Getting Through a Telephone Job Interview

Like in-person interview, a telephone job interview is also important to impress your potential employer so be ready for it before the phone rings. Certainly your potential employer is impressed with your resume so that he or she chose to take time to interview you over the phone. Do not put their enthusiasm off by sounding unprepared or unprofessional when you talk to them over the phone even to schedule an in-person interview.

Only a handful of people – even among professionals – can say that talking to a potential employer on a telephone job interview is not nerve-racking. If you’re not too confident in a telephone job interview like most people, prepare for it by doing a mock interview with a friend or a family member. Ask them to prepare typical questions that an interviewer might ask, but don’t ask them to divulge the list of questions they’ve prepared to ask you. Record the mock interview and note the points for improvement in your tone or in your ability to answer questions swiftly and convincingly.

The questions asked during a telephone job interview are pretty similar across all job types or across all companies. It pays to know these questions in advance so that when they are asked to you, you can answer quickly and convincingly to your interviewer. It also helps to put your resume within reach all the time because most of the questions in an interview pertain to your resume contents. Examples of typical telephone interview topics include your accomplishments, strengths and weaknesses, and the strongest point you can contribute to the company.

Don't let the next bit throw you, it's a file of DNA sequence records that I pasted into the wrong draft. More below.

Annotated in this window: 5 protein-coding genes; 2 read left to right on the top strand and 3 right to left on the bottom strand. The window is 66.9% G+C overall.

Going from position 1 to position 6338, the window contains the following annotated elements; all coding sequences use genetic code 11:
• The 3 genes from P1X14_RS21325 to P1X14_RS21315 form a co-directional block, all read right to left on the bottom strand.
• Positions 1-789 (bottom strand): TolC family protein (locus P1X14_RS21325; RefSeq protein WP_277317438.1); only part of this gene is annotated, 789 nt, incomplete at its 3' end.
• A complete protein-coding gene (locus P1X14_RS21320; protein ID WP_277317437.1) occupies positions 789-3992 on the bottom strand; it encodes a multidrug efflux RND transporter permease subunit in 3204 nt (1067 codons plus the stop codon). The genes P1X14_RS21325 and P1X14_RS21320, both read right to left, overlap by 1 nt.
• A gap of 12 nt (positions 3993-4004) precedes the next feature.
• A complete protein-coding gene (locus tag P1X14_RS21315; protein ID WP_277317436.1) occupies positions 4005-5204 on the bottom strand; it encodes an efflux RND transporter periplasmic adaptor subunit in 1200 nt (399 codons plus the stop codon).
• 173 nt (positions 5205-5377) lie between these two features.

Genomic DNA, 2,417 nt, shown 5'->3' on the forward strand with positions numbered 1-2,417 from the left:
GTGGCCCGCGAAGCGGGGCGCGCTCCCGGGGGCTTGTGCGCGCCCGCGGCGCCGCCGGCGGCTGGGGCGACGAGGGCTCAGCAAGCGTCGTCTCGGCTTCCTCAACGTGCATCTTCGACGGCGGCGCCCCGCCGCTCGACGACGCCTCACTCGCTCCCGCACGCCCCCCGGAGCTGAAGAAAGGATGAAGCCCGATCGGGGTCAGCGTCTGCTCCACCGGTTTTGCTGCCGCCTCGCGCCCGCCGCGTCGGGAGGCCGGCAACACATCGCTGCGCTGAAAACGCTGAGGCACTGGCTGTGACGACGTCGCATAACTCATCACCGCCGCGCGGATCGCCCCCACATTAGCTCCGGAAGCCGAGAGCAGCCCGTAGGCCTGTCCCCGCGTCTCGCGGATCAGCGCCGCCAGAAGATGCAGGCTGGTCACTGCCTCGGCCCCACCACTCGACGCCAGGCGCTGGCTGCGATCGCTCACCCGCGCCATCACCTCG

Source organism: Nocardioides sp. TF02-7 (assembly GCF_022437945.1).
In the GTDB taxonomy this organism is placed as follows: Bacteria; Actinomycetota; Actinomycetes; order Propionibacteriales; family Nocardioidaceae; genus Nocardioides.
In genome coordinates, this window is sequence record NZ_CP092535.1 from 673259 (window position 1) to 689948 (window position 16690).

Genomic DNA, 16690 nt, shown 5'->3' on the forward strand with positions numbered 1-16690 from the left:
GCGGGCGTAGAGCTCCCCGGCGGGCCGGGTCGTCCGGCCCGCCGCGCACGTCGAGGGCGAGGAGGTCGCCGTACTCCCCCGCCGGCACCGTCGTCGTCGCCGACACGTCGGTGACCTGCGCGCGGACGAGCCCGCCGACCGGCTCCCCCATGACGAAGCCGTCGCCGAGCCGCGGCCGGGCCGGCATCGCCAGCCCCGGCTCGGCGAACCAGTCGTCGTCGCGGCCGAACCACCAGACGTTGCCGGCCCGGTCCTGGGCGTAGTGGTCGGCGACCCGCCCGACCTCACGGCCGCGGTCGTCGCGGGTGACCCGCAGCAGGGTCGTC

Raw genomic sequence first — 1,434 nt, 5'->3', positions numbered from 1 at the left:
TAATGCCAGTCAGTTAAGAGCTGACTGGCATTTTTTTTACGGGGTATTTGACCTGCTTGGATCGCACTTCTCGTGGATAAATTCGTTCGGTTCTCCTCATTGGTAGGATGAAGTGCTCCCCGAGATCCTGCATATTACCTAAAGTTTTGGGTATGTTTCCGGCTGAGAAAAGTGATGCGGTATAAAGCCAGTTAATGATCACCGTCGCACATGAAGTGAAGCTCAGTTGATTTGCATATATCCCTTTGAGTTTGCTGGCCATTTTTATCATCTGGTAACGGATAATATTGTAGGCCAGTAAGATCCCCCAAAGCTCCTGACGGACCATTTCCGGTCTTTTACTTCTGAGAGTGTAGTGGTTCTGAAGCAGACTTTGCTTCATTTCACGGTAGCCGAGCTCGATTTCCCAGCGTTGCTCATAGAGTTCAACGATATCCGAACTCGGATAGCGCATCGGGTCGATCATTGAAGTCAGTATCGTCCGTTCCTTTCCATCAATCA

Therefore, it’s very important that you gather relevant information about the company you applied to before they drop you a call. Inform yourself about the business, the company’s vision, and check for departments in the company in which you think you can help improve your skills. You can sell yourself better to the interviewer if you can mention some departments in the company in which you can help improve with your abilities.

And remember that the worst thing you can do is to ask the interviewer about the job you applied to in his or her company during an interview. Keep track of your application by listing down the companies you applied to and their contact person, the vacant position, and their requirements to their applicants. Have this list within your reach so that you know which company and which application you sent out to the minute the interviewer introduce herself or himself to you in a telephone job interview.